Azra Akšamija and Future Heritage Lab Receive Graham Foundation Grant

1002 Inventions: Art and Design in Al Azraq Refugee Camp, Jordan, Future Heritage Lab, 2017 Photo: Future Heritage Lab and the Al Azraq Journal Team, 2017.
ACT at MIT

ACT Associate Professor Azra Akšamija‘s lab at MIT, The Future Heritage Lab (FHL), has been awarded with a 2018 Graham Foundation Grant for Organizations for the upcoming publication 1002 Inventions: Art and Design in Al Azraq Refugee Camp.

1002 Inventions takes readers on a visit to the everyday-life in the Al Azraq Refugee Camp in Jordan to discover hundreds of fascinating creations designed by displaced Syrians. The book documents a wide range of art and design projects, through a selection of photographs, paintings, and stories written by a group of 20 young authors from the camp. The ingenuity and resourcefulness of Al Azraq creations reveal the cultural, emotional, and architectural needs of refugees within a context of scarcity, war trauma, and struggle for a future. Refugee inventions demonstrate how art, architecture, and design inspire hope and underpin innovation in a humanitarian context. The book suggests a method for a culturally sensitive approach to humanitarian architecture informed by the resilience and creativity of displaced communities. The book aims to inform the competencies of humanitarian design from the perspective of the refugees themselves.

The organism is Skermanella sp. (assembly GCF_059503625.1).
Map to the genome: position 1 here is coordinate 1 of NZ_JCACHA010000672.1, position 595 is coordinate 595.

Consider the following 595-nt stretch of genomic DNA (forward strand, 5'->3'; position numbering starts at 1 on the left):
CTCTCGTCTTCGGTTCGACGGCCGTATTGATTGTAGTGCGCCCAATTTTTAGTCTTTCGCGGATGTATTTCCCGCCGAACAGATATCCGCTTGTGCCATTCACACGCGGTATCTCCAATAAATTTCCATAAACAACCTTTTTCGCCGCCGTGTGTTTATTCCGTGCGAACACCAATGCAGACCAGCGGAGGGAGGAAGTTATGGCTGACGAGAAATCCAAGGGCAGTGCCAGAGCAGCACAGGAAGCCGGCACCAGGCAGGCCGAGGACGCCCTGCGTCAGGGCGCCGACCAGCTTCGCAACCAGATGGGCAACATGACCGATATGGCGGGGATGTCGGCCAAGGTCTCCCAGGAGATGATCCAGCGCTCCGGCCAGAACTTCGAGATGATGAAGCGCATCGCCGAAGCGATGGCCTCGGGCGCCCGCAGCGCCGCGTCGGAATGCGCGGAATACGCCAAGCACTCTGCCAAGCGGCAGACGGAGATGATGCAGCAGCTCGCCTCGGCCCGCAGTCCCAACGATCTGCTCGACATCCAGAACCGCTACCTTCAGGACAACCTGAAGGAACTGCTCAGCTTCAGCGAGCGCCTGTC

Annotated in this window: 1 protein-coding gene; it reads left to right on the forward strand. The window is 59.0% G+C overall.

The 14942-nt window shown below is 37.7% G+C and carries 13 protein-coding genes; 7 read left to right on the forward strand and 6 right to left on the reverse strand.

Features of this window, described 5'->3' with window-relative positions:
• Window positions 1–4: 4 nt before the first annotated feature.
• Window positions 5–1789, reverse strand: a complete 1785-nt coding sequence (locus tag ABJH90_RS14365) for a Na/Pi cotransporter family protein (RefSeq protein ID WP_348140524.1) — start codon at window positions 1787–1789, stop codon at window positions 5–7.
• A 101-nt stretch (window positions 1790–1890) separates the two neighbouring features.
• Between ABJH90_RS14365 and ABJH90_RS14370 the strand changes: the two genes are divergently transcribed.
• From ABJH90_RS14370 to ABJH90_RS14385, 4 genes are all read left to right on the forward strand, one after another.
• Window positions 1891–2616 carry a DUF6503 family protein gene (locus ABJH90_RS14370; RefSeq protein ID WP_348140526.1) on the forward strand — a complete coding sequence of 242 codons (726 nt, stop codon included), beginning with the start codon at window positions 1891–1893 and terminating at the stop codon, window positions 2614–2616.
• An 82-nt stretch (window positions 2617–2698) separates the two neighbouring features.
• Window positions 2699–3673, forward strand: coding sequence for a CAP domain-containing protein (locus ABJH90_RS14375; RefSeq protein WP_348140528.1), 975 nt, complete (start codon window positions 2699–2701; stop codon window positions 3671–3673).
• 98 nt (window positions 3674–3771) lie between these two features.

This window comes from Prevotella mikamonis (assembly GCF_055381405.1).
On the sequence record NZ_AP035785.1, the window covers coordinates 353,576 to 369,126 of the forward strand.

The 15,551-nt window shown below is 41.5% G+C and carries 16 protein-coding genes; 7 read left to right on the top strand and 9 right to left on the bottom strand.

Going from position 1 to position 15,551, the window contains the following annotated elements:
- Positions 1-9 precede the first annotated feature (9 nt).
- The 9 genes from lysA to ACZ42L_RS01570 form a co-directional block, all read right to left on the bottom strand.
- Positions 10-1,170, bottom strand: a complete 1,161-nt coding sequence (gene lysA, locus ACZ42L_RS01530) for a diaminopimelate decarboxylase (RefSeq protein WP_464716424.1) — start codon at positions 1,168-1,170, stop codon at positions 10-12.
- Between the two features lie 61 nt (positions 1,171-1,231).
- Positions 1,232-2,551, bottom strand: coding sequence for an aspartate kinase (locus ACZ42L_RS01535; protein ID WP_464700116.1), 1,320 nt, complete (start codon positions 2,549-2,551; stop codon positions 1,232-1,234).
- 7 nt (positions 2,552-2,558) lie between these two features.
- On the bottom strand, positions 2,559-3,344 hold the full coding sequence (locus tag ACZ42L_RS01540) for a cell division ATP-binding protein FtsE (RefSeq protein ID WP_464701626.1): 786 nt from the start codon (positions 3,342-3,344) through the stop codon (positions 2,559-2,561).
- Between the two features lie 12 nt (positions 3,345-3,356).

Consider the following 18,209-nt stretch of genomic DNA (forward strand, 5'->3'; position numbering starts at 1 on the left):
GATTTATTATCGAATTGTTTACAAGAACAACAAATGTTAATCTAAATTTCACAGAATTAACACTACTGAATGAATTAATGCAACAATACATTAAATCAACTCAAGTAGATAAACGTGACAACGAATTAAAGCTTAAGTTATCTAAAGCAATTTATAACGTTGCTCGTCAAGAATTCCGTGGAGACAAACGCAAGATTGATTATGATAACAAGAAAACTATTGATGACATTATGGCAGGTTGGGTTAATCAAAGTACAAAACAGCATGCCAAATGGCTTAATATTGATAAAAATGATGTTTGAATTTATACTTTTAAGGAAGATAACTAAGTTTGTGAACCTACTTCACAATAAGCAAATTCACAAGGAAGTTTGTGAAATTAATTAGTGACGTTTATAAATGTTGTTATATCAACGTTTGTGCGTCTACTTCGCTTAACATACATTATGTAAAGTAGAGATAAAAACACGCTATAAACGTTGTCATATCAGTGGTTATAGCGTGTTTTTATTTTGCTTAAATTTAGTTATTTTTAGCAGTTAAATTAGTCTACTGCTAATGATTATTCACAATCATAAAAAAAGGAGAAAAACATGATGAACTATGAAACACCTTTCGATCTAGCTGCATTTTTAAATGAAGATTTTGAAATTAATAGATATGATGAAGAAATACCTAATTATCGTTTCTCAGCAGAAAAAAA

The world is experiencing a crisis of tragic proportion as war, persecution, and increasing poverty sequester growing refugee populations into camps and urban poverty clusters. Today, more than 60 million people worldwide have been forcefully displaced. Millions live in refugee camps, temporary cities of tents and barracks, whose design often neglects fundamental emotional and cultural needs. Current approaches to humanitarian design often prevent refugees from altering their living environments, enforcing a life in a permanent detachment and transition. Traumatized from the war and stripped of their homes, history, and identity – aside from basic necessities for food and safety —  camp residents face deep emotional challenges and cultural needs. Failing to address these needs will affect future generations born out of the ruins of war and destruction.

The book 1002 Inventions suggests a method for a culturally sensitive approach to humanitarian architecture that springs from lessons learned from the resilience and creativity of displaced communities. We can learn from designers working in the context of scarcity, who translate traditional arts and crafts to dignify life in the shelter. We can also learn from those who build architectural models of Syrian heritage to preserve cultural memory, who improve everyday life by turning solar lights into cell-phone chargers and who recycle shelter materials to create futuristic toys.